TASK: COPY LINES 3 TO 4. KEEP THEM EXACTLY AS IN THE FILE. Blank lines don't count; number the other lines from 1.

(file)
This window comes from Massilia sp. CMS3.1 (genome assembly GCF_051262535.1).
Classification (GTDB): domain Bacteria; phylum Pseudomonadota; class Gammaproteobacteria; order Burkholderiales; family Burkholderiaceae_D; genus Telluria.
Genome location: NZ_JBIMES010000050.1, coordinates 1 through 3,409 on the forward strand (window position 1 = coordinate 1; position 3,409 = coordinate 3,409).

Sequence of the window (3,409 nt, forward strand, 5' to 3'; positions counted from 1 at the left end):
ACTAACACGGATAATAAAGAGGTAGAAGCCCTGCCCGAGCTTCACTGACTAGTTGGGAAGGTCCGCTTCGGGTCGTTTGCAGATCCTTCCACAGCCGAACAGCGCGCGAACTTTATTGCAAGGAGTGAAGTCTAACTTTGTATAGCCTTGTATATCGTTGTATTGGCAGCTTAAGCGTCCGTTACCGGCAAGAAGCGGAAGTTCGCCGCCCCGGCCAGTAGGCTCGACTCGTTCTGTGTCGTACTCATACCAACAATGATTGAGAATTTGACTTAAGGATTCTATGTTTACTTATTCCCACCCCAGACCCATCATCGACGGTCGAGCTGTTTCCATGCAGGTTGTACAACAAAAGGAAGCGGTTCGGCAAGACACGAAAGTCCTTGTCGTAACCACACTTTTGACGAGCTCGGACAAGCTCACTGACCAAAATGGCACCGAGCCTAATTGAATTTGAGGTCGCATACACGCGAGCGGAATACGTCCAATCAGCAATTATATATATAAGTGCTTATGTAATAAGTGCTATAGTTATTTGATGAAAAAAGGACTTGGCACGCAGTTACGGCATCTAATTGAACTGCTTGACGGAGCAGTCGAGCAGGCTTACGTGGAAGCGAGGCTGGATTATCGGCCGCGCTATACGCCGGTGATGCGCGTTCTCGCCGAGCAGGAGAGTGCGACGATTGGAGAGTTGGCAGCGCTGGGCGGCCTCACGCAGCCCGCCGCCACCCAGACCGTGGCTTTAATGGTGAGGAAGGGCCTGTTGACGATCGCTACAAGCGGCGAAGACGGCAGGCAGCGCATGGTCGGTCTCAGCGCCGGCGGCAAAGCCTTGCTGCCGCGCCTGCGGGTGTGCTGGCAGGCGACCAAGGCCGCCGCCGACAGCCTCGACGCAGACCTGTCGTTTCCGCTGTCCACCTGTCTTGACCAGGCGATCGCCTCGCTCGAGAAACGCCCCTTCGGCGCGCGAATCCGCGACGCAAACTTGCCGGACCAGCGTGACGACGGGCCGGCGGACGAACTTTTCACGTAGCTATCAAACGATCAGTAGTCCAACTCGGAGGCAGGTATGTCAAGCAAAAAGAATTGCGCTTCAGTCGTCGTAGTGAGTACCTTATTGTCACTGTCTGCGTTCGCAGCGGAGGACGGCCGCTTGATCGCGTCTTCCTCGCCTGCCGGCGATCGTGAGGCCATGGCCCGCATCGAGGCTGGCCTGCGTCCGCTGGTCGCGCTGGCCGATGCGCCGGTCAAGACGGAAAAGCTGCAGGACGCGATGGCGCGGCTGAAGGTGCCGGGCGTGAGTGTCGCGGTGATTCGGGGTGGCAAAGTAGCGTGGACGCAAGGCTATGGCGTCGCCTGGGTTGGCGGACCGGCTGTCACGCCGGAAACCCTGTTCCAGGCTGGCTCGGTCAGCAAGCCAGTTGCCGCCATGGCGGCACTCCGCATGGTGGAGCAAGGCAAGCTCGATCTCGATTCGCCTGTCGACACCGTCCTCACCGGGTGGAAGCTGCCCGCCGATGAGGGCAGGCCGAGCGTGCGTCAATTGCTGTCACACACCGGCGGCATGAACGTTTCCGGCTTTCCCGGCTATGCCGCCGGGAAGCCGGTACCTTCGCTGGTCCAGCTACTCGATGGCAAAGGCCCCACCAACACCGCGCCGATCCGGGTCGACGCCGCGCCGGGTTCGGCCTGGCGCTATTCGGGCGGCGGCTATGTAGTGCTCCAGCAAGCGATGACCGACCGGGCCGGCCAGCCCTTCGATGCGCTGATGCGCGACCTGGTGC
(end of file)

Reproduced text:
Genome location: NZ_JBIMES010000050.1, coordinates 1 through 3,409 on the forward strand (window position 1 = coordinate 1; position 3,409 = coordinate 3,409).

Sequence of the window (3,409 nt, forward strand, 5' to 3'; positions counted from 1 at the left end):